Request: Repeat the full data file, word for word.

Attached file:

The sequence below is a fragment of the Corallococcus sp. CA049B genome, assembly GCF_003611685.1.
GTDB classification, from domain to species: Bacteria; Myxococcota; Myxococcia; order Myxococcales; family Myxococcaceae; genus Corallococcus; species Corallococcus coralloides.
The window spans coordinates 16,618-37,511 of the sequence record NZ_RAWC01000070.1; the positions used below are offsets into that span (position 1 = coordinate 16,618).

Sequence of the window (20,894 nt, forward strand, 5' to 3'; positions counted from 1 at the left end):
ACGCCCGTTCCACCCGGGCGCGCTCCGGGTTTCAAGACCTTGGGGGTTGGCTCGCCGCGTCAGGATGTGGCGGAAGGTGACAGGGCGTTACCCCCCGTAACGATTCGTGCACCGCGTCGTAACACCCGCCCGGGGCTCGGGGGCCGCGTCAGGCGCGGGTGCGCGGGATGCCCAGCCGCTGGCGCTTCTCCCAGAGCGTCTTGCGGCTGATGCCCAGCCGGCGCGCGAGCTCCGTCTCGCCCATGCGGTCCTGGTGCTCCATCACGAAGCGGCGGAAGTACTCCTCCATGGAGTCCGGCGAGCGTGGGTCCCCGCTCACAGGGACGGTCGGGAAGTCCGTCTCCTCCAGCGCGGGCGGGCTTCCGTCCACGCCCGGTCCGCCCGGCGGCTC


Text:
The sequence below is a fragment of the Corallococcus sp. CA049B genome, assembly GCF_003611685.1.
GTDB classification, from domain to species: Bacteria; Myxococcota; Myxococcia; order Myxococcales; family Myxococcaceae; genus Corallococcus; species Corallococcus coralloides.
The window spans coordinates 16,618-37,511 of the sequence record NZ_RAWC01000070.1; the positions used below are offsets into that span (position 1 = coordinate 16,618).

Sequence of the window (20,894 nt, forward strand, 5' to 3'; positions counted from 1 at the left end):
ACGCCCGTTCCACCCGGGCGCGCTCCGGGTTTCAAGACCTTGGGGGTTGGCTCGCCGCGTCAGGATGTGGCGGAAGGTGACAGGGCGTTACCCCCCGTAACGATTCGTGCACCGCGTCGTAACACCCGCCCGGGGCTCGGGGGCCGCGTCAGGCGCGGGTGCGCGGGATGCCCAGCCGCTGGCGCTTCTCCCAGAGCGTCTTGCGGCTGATGCCCAGCCGGCGCGCGAGCTCCGTCTCGCCCATGCGGTCCTGGTGCTCCATCACGAAGCGGCGGAAGTACTCCTCCATGGAGTCCGGCGAGCGTGGGTCCCCGCTCACAGGGACGGTCGGGAAGTCCGTCTCCTCCAGCGCGGGCGGGCTTCCGTCCACGCCCGGTCCGCCCGGCGGCTC